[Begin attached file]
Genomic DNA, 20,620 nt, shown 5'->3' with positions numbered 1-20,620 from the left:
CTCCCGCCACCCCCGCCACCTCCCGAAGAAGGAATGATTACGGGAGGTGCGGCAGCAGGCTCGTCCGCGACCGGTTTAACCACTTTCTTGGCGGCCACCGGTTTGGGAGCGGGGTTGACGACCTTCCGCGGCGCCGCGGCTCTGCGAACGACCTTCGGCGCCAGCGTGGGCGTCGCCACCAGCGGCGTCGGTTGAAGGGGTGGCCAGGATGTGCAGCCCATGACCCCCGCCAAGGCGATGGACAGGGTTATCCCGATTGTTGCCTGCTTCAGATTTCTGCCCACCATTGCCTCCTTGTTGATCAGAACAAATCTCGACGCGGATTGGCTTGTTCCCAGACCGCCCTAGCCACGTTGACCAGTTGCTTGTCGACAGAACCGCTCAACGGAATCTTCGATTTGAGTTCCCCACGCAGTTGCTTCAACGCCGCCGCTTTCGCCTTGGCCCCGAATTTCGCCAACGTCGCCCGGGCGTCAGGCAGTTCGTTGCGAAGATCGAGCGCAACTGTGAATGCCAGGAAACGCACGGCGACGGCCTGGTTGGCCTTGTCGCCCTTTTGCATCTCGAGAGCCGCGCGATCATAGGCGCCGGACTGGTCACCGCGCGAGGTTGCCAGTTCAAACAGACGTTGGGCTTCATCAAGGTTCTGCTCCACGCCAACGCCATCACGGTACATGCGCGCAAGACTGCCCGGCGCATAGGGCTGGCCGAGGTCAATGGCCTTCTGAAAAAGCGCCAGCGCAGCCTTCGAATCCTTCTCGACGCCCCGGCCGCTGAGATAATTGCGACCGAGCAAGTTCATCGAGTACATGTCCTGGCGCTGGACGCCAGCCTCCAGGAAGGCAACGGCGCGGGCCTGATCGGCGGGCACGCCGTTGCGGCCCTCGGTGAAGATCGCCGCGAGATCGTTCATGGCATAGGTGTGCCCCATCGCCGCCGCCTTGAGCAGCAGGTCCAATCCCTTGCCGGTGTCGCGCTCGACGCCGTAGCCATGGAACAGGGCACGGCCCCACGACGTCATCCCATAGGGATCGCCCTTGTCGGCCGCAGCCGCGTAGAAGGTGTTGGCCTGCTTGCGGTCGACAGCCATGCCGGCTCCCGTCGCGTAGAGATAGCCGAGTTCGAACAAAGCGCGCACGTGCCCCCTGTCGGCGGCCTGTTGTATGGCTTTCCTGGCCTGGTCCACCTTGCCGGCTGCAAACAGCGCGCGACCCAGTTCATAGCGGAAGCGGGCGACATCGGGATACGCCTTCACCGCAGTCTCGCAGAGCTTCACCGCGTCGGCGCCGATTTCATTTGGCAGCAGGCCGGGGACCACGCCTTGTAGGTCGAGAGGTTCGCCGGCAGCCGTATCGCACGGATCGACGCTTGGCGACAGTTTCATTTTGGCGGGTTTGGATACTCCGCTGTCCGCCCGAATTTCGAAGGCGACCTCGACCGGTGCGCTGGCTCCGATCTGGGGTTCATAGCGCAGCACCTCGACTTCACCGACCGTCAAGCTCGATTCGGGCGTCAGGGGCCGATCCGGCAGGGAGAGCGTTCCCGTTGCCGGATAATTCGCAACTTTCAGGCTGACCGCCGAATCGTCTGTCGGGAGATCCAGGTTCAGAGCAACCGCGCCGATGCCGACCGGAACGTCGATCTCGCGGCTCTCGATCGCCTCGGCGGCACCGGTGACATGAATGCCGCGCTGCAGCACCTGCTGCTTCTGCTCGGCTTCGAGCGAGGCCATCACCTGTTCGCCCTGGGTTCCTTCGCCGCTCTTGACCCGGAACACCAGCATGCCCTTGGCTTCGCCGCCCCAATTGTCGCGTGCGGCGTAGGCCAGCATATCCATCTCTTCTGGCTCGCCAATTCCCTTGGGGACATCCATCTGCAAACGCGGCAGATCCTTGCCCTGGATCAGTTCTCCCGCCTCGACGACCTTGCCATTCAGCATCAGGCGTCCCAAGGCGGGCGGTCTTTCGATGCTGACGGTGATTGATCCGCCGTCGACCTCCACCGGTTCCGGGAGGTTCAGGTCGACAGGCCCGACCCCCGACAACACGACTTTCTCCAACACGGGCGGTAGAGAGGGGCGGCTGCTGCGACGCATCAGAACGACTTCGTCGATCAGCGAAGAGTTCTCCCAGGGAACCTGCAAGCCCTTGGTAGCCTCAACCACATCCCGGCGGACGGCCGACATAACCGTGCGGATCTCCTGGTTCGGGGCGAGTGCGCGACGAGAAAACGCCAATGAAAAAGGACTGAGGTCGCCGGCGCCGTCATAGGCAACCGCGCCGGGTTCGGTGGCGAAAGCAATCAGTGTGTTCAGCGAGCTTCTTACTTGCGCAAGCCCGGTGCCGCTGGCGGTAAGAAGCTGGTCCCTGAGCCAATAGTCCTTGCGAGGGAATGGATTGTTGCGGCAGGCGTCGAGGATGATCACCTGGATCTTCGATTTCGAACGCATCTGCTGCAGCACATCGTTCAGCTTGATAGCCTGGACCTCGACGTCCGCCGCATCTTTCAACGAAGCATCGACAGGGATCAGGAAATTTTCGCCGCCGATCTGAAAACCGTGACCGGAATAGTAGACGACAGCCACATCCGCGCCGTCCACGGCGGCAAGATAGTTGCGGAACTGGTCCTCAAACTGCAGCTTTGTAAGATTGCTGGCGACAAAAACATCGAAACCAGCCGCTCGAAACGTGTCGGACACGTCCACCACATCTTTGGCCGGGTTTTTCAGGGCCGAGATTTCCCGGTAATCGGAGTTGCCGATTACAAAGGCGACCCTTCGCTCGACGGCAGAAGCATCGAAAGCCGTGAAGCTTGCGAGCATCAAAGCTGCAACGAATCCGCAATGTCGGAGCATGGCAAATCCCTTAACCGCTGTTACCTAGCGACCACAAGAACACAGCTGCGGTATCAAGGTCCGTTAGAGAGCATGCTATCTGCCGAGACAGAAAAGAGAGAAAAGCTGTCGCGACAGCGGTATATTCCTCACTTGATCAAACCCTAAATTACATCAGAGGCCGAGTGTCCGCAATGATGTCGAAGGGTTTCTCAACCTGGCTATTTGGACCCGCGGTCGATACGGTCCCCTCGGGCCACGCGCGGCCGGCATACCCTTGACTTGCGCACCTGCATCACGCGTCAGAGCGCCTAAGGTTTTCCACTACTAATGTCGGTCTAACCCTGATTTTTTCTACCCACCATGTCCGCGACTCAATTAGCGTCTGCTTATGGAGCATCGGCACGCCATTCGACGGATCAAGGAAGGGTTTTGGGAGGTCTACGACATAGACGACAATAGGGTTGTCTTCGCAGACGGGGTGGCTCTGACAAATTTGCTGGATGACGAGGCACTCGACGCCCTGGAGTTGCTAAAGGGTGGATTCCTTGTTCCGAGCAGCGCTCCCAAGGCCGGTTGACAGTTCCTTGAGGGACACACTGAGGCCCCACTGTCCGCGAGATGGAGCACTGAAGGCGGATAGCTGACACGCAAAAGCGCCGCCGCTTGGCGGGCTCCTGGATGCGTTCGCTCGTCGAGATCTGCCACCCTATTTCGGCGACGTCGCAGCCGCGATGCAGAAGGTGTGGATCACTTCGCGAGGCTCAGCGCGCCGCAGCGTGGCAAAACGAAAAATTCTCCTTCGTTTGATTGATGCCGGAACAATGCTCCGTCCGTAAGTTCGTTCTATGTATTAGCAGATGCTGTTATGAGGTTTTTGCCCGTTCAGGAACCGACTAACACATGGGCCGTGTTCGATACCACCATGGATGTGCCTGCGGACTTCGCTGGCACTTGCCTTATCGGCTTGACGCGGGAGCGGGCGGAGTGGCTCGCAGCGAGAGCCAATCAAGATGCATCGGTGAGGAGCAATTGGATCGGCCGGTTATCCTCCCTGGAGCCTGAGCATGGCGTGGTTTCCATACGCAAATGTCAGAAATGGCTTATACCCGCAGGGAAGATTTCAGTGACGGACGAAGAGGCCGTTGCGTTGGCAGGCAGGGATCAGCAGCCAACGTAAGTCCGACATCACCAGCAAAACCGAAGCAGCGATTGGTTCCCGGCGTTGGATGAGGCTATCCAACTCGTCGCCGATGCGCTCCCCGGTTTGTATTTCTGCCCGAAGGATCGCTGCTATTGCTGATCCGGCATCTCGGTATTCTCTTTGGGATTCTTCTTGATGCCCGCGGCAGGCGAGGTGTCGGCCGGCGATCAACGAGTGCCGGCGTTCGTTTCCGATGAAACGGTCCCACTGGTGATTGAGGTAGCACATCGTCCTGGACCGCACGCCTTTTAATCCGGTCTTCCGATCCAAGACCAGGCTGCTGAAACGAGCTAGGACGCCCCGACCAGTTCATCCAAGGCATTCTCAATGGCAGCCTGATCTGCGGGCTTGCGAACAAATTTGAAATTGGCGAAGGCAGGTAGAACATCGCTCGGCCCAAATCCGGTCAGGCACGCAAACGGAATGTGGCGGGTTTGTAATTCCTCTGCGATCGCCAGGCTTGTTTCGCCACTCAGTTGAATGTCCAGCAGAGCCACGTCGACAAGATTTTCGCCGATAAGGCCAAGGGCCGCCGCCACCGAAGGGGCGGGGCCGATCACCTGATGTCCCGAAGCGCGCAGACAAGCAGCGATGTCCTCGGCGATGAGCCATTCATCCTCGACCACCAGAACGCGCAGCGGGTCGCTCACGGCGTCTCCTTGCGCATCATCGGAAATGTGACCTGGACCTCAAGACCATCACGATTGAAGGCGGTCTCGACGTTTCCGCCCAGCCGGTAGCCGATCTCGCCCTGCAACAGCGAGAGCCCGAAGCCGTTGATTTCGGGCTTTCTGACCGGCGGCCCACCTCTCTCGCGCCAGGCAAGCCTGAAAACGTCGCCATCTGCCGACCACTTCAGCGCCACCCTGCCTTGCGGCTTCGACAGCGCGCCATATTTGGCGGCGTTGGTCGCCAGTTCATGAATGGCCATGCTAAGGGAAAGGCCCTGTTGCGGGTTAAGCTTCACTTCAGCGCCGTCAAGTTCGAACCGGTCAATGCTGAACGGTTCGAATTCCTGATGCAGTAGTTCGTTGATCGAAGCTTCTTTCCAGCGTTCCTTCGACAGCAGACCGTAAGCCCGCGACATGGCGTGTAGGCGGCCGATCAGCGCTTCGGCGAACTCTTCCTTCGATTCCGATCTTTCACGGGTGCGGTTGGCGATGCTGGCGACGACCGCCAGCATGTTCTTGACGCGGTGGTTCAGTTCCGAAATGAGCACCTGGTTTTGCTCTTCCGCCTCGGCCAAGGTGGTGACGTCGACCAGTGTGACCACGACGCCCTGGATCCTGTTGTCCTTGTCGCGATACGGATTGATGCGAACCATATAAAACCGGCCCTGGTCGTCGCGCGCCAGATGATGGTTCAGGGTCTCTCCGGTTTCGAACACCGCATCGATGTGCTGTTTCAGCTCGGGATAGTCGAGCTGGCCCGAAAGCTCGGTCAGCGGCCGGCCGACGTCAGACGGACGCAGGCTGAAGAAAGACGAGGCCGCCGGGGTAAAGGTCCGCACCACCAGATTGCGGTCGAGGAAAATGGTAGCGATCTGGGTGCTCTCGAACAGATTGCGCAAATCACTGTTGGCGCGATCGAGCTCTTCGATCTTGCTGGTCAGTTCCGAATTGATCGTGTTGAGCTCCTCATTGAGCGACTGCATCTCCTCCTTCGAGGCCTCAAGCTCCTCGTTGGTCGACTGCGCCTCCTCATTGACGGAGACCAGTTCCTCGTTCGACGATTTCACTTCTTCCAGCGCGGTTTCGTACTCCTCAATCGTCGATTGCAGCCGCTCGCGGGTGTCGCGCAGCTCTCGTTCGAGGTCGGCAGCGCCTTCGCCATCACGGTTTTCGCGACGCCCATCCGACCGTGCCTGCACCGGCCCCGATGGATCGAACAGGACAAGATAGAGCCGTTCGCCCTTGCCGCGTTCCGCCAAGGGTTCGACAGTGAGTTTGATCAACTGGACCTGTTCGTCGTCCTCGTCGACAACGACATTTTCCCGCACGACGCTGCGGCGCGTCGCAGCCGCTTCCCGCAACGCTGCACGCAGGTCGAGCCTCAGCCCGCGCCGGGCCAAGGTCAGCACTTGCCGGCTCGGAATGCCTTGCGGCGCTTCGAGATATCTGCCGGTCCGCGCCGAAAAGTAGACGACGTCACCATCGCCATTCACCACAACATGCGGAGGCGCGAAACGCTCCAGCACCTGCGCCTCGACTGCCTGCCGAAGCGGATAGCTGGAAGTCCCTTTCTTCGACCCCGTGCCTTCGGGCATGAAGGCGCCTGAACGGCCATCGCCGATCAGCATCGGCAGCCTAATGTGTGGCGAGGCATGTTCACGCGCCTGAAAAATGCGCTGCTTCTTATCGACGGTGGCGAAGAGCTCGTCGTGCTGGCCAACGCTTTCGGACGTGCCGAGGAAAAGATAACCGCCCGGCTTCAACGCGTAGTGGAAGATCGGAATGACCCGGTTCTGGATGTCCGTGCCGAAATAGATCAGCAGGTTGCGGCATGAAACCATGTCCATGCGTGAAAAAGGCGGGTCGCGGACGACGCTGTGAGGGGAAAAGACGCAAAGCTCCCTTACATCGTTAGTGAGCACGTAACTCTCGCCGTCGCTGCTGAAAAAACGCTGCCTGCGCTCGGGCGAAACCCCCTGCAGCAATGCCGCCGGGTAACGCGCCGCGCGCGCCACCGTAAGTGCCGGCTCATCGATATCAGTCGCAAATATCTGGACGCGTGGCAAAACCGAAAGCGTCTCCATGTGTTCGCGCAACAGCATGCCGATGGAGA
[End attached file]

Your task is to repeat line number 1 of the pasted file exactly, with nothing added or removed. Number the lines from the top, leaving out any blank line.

Genomic DNA, 20,620 nt, shown 5'->3' with positions numbered 1-20,620 from the left: